News Flash! The New Issue of MEZZO CAMMIN Is Up & Includes Five of My Own Poems

I am pleased to share with you that the new issue of Mezzo Cammin: An Online Journal of Formalist Poetry by Women had just been published. It is full of work that intrigues and excites me by twenty different poets, each with a distinctive voice and approach to engaging with formal traditions. Here you will find excerpts from a sonnet sequence about Julian of Norwich (by poet Michelle Blake) to a pantoum for Frieda and a skillful modern example of a concrete poem (by poet Stephanie Noble), and so much more. I encourage you to browse in this rich field of words.

My own poems can be found HERE. The first poem, “Two Voices in a Starbuck’s,” was inspired in terms of tone, subject, and structure by Richard Wilbur’s masterpiece, “Two Voices in a Meadow.”  It is a poem I love, long ago committed to memory, and will recite any time, anywhere! Click HERE to see it as it originally appeared on August 17, 1957 when it was published in The New Yorker.  The other four–all sonnets–were sparked by small moments of insight below the surface of daily life. “Echo at Hug Point,” was sparked by a childhood memory of being with my father when I was eight or nine years old. “Speed on to Spica” mulls over ideas of light–celestial, human-made, and the kind conveyed by consciousness. “Magnetic Letters” sprang out of one of those surprises we all get when things that have gone missing are suddenly found. “For My Daughter, Leaving Home” was sparked when I was driving home one evening a couple of years ago from the Cities; Julia was with me, and, as we watched a flock of sparrows rise against the twilit sky, the rhyme “starling/darling” popped into my head.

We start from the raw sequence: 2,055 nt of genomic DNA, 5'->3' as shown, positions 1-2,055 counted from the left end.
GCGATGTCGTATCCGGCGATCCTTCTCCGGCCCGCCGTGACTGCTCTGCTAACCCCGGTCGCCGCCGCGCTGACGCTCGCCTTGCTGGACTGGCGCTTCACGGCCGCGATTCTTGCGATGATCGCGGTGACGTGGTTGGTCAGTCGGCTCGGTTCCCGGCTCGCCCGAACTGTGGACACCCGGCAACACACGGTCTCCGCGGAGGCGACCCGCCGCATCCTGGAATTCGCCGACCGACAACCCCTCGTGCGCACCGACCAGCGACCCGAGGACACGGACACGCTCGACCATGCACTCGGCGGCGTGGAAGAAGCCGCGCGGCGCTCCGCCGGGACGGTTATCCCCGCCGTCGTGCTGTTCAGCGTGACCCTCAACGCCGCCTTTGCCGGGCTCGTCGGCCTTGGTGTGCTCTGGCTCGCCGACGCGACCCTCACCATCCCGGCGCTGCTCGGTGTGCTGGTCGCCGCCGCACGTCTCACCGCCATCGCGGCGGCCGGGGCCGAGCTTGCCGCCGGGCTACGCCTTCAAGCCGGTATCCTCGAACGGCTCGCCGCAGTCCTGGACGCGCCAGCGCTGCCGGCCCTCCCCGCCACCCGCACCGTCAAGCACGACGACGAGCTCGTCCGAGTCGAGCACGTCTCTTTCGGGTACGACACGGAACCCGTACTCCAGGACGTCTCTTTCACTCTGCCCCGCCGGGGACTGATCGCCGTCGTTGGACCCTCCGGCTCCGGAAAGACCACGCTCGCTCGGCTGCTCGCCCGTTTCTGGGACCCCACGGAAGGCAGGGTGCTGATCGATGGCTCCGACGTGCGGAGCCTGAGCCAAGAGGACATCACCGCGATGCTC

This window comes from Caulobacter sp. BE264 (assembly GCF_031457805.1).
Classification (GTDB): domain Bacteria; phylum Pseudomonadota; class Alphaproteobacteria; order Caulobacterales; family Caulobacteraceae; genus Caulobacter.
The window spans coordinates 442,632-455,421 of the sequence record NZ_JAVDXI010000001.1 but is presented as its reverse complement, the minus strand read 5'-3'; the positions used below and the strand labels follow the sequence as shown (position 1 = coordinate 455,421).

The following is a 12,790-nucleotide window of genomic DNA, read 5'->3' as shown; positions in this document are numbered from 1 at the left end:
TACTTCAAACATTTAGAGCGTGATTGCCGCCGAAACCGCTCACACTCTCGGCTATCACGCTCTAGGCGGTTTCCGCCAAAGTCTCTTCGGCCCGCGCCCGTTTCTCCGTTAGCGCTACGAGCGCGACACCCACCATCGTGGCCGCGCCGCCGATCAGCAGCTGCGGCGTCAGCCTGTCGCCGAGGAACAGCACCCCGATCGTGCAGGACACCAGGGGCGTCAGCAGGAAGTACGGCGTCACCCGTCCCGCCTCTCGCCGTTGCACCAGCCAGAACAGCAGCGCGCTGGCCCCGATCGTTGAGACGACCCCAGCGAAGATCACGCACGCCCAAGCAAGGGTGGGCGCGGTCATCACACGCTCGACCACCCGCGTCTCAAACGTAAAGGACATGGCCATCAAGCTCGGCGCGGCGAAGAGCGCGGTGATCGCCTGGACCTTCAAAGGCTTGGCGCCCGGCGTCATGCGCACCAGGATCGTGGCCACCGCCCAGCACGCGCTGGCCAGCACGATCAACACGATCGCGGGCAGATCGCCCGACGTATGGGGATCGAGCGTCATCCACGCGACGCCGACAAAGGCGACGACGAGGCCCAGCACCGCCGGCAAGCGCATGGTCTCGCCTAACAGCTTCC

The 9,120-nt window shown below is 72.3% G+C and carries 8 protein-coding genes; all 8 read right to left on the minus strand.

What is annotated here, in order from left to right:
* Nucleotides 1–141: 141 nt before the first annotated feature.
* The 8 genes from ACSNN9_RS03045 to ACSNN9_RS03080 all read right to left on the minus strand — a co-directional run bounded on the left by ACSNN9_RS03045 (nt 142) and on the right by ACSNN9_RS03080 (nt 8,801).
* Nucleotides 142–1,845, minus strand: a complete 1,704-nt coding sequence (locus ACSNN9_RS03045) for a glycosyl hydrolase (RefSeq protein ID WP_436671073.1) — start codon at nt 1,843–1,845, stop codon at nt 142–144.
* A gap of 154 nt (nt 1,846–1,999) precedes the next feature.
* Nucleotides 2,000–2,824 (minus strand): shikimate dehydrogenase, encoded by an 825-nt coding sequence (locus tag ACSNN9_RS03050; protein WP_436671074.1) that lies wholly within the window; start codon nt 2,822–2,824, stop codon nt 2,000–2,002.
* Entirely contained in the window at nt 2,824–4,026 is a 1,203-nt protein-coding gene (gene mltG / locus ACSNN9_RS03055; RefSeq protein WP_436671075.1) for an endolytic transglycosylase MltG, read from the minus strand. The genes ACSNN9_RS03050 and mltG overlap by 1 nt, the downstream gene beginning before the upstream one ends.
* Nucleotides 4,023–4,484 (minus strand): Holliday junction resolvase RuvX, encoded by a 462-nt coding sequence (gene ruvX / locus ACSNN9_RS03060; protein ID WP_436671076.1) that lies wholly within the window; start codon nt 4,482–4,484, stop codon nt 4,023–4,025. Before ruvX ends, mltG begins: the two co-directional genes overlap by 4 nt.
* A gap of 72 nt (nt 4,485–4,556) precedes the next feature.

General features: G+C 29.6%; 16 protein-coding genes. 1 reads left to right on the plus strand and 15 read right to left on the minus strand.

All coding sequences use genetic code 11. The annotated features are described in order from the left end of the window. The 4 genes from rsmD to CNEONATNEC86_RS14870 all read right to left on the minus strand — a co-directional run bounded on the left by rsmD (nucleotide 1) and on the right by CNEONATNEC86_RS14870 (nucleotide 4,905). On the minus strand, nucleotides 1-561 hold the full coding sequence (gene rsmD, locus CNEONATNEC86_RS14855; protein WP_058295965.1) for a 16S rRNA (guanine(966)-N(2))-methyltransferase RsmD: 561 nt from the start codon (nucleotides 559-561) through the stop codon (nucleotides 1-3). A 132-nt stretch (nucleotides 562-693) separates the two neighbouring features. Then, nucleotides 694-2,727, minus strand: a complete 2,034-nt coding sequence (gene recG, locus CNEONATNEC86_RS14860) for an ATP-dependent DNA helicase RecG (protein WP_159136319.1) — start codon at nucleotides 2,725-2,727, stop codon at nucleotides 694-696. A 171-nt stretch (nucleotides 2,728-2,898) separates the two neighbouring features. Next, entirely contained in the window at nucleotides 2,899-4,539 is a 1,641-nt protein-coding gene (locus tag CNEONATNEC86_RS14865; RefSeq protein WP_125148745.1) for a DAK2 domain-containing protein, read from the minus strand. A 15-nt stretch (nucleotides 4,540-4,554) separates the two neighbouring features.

Hoping your day is filled with joy and the deep, quiet beauty found in everyday life!


(Stairwell, Harry Houdini Museum, Appleton, WI)


Eclipse Special Reprint: “Day Star” (Poem)

I am just about to mosey out to the front porch with Tim, long lens camera & tripod (thanks, Karla!) and Celestron eclipse-viewing glasses. Who knows? Perhaps the clouds will stay parted long enough to see something.

Meanwhile, I thought I would share again this poem, composed during National Poetry Writing Month 2016. It is part of new book manuscript, Cloud Song, that will be forth-coming next March from Kelsay Books. More on that nearer the Vernal Equinox!

May your day be a truly stellar one, whatever you are doing, wherever you are!



      for Jan Rider Newman

Here in the early dark, waiting
for the sun to travel again
over the curve of the earth,
its daily round,
and hearing birdsong,
I understand: the whole world
waits, as we did.

I think of traveling to your house,
so long ago, visiting.
Our garden chairs set beside
your red sub-tropical blooms,
the box of old negatives
at our feet, tea-dark strips of film
we layered into visors.

Laughing, we looked boldly
into the doubled dark
of that solar eclipse,
certain as songbirds,
for the sun,
its radiant return.

Leslie Schultz





News Flash! MEZZO CAMMIN Publishes Four of My New Poems